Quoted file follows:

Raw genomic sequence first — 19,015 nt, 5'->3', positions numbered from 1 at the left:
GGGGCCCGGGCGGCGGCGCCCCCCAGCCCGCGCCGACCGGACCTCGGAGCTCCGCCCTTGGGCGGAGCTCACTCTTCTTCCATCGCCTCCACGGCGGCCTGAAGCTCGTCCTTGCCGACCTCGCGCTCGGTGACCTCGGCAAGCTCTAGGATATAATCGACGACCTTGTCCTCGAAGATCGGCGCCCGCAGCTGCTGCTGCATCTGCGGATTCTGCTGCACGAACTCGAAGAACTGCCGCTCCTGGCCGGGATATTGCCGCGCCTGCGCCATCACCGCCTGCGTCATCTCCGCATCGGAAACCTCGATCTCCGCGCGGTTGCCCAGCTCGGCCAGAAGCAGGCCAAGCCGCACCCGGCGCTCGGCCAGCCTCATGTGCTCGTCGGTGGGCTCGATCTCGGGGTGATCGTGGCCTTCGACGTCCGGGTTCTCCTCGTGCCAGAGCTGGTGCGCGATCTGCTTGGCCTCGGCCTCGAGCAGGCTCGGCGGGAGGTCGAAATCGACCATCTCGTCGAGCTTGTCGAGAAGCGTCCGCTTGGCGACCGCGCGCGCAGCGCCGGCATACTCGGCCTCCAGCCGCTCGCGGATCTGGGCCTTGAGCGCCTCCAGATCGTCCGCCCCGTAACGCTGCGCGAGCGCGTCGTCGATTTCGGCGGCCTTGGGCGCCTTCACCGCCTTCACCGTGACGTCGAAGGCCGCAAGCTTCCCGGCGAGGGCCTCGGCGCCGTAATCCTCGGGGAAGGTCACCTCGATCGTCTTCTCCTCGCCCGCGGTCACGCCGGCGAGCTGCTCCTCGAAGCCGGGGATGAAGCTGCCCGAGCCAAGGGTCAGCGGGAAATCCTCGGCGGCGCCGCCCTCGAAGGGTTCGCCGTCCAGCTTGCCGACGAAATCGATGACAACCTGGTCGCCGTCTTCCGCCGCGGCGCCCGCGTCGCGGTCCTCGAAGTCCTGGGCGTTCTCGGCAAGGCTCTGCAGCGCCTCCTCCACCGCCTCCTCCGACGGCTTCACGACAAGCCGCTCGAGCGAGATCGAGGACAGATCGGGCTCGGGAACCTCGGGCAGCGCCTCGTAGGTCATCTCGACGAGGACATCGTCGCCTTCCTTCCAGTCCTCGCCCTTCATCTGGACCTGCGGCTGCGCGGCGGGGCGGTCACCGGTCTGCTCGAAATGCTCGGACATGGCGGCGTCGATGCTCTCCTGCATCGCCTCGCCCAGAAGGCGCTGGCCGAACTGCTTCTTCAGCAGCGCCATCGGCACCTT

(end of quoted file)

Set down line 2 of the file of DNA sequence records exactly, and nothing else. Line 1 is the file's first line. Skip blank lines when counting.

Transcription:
GGGGCCCGGGCGGCGGCGCCCCCCAGCCCGCGCCGACCGGACCTCGGAGCTCCGCCCTTGGGCGGAGCTCACTCTTCTTCCATCGCCTCCACGGCGGCCTGAAGCTCGTCCTTGCCGACCTCGCGCTCGGTGACCTCGGCAAGCTCTAGGATATAATCGACGACCTTGTCCTCGAAGATCGGCGCCCGCAGCTGCTGCTGCATCTGCGGATTCTGCTGCACGAACTCGAAGAACTGCCGCTCCTGGCCGGGATATTGCCGCGCCTGCGCCATCACCGCCTGCGTCATCTCCGCATCGGAAACCTCGATCTCCGCGCGGTTGCCCAGCTCGGCCAGAAGCAGGCCAAGCCGCACCCGGCGCTCGGCCAGCCTCATGTGCTCGTCGGTGGGCTCGATCTCGGGGTGATCGTGGCCTTCGACGTCCGGGTTCTCCTCGTGCCAGAGCTGGTGCGCGATCTGCTTGGCCTCGGCCTCGAGCAGGCTCGGCGGGAGGTCGAAATCGACCATCTCGTCGAGCTTGTCGAGAAGCGTCCGCTTGGCGACCGCGCGCGCAGCGCCGGCATACTCGGCCTCCAGCCGCTCGCGGATCTGGGCCTTGAGCGCCTCCAGATCGTCCGCCCCGTAACGCTGCGCGAGCGCGTCGTCGATTTCGGCGGCCTTGGGCGCCTTCACCGCCTTCACCGTGACGTCGAAGGCCGCAAGCTTCCCGGCGAGGGCCTCGGCGCCGTAATCCTCGGGGAAGGTCACCTCGATCGTCTTCTCCTCGCCCGCGGTCACGCCGGCGAGCTGCTCCTCGAAGCCGGGGATGAAGCTGCCCGAGCCAAGGGTCAGCGGGAAATCCTCGGCGGCGCCGCCCTCGAAGGGTTCGCCGTCCAGCTTGCCGACGAAATCGATGACAACCTGGTCGCCGTCTTCCGCCGCGGCGCCCGCGTCGCGGTCCTCGAAGTCCTGGGCGTTCTCGGCAAGGCTCTGCAGCGCCTCCTCCACCGCCTCCTCCGACGGCTTCACGACAAGCCGCTCGAGCGAGATCGAGGACAGATCGGGCTCGGGAACCTCGGGCAGCGCCTCGTAGGTCATCTCGACGAGGACATCGTCGCCTTCCTTCCAGTCCTCGCCCTTCATCTGGACCTGCGGCTGCGCGGCGGGGCGGTCACCGGTCTGCTCGAAATGCTCGGACATGGCGGCGTCGATGCTCTCCTGCATCGCCTCGCCCAGAAGGCGCTGGCCGAACTGCTTCTTCAGCAGCGCCATCGGCACCTT